R Anand, F Samadi
behavioral changes, motivational methods
R Anand, F Samadi. Motivational Aspects of Dental Treatment for the Children : A Review. The Internet Journal of Dental Science. 2008 Volume 7 Number 2.
The purpose of this paper is to describe some of the motivational methods and materials that can be used to encourage the behavioural changes to bring in our effort to have child patients achieve higher level of dental health. Our primary interest is in improving health.
Our objective is to have children and their parents develop a sense of responsibility for their own health so that they can maintain their teeth in a comfortable, attractive and functional state for a life time with a minimum of repairs an expense. It takes time, a positive attitude and great patience to help patients change their attitudes to accept this responsibility.
Step # 1: The first phone call
When a parent calls for an appointment, we want to find out why they called and what their needs are rather than explaining what we have to offer 5 . Asking the child’s name and his age and past dental experiences right away allows the receptionist to use the child’s name in a conversation.
Step # 2: Dental office and design
When the parent and child come in to the office and feel comfortable because of pleasant surroundings including a play area just for children, they will be more receptive to ideas on prevention or dental treatment .Bright colors are pleasing and posters with subtle motivational messages are a way of planting positive mental seeds.
Step # 3: New patient pamphlets- counselling with parent
The parent is asked to read the pamphlet carefully and is told that we’d like to know what she thinks about these ideas 1 . After the pamphlets has been read ,the receptionist can take the parent in to the private office and discuss family past dental history and present needs as they might relate to the preventive approach while child is examined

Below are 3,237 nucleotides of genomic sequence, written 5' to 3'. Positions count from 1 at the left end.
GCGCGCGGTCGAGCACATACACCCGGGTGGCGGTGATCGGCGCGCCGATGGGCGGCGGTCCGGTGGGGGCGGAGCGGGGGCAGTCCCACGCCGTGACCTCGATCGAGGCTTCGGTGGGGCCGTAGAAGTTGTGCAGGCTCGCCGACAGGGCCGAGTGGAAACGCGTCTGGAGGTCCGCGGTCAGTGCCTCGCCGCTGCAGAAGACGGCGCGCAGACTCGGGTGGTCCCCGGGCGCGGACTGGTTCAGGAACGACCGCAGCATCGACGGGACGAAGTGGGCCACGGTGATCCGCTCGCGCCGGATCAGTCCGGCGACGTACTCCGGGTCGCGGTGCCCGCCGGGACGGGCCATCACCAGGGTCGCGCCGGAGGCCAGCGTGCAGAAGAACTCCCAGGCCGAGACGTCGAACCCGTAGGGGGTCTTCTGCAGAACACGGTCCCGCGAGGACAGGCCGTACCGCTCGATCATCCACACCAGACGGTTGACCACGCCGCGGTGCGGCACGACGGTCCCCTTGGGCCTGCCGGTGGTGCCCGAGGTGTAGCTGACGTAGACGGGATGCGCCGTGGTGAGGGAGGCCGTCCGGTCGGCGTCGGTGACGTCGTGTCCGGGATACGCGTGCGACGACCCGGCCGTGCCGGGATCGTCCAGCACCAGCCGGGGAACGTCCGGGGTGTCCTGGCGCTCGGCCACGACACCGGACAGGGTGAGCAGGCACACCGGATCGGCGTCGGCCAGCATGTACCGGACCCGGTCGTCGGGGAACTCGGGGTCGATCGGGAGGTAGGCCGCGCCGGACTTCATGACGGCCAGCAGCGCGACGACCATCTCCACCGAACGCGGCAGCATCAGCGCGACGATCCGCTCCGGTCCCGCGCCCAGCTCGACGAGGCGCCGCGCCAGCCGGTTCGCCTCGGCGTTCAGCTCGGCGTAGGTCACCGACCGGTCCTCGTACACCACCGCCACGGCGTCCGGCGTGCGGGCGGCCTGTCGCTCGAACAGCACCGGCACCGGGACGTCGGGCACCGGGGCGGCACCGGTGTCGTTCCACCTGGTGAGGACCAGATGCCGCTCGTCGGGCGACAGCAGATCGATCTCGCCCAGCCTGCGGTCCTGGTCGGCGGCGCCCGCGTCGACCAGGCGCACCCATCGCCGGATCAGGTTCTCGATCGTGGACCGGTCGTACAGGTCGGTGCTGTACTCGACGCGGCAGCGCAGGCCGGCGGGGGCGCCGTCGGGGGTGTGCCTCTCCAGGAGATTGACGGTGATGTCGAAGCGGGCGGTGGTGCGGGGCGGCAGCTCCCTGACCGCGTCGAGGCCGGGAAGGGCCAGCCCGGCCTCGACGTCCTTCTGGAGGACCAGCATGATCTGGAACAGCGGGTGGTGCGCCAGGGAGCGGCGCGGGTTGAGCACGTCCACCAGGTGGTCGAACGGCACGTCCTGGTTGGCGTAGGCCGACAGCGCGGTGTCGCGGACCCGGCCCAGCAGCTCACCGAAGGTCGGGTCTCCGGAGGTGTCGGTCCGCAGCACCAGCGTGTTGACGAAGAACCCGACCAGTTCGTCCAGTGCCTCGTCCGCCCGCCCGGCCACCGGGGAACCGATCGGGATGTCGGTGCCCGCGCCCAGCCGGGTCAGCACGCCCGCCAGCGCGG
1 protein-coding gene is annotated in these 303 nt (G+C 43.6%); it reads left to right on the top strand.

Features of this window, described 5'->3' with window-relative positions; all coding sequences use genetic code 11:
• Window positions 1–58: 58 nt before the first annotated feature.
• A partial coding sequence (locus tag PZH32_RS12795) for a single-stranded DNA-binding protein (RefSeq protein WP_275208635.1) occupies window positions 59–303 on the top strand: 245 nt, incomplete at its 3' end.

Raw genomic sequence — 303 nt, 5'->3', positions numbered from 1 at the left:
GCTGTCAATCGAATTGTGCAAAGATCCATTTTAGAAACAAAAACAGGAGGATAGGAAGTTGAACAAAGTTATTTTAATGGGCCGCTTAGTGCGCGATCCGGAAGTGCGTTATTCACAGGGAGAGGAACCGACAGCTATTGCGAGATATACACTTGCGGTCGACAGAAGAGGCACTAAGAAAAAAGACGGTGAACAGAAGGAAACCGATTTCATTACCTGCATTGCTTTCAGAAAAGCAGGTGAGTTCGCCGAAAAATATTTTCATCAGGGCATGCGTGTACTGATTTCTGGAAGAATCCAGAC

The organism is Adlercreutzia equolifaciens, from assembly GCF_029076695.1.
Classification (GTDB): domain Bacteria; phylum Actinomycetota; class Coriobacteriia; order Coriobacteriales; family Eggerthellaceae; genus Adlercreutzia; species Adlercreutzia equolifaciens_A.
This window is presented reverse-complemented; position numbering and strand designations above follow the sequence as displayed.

Step # 4: oral health index (modified Green OHIS index )
The level of dental health of a new patient is a complex combination. The oral health index quickly gives a simple measure that can by a parent of the amount of plaque and associated gingival disease 2 .
Step #5 : Smile club
Patients who achieve an 80% or better score on the oral health index for two consecutive recall visits become member of smile club and their name is put on smile board. A certificate , membership card and smile badge are awarded . Patient need only to maintain this level of oral health to retain active membership. This approach seems to be most appealing to 6 -11 year old children and can serve to keep them interested in plaque control during a time when cooperation sometimes is difficult to obtain 3 .
Step # 6 : food intake diary
The use of food intake diary has been describing approach to help families understand nutritional problems. The amounts of sugar in the various food items are recorded. Emphasis is placed on a breakfast high in protein and low in sugar and on substitution of between meal snacks with thing like fruits, cheese, nuts, meat and other sugar free snacks and beverages.
Step # 7: Pamphlets
To provide a parent with a learning tool to take with her to help- answer question from friends and family about preventive dentistry in improving state of health resulting from efficient plaque control and food intake changes , topical fluoride therapy and receive periodic examinations to intercept problem in early stages 8 .
Step # 8 : patient mailings
The value of hand written postcard message has been beneficial many times through referral of new patients from parents. The card that welcomes the new patient to the office may be the first mail ever received by a three a old and can create keen anticipation for the initial visit 10 . Card thanking apprehensive children for their improved cooperation tends to reduce management problems at later appointments.
When the dentist try to help a parent identify a child’s present and future dental problems many skills becomes necessary, acquiring the skills to help people learn is challenging. Attention the behavioural sciences is just beginning to paid and hopefully dentist of the future can be trained to deal with children and their problem as they are trained to treat dental diseases .
The authors wish to thank the staff and patient whose unfailing help and support made the study possible.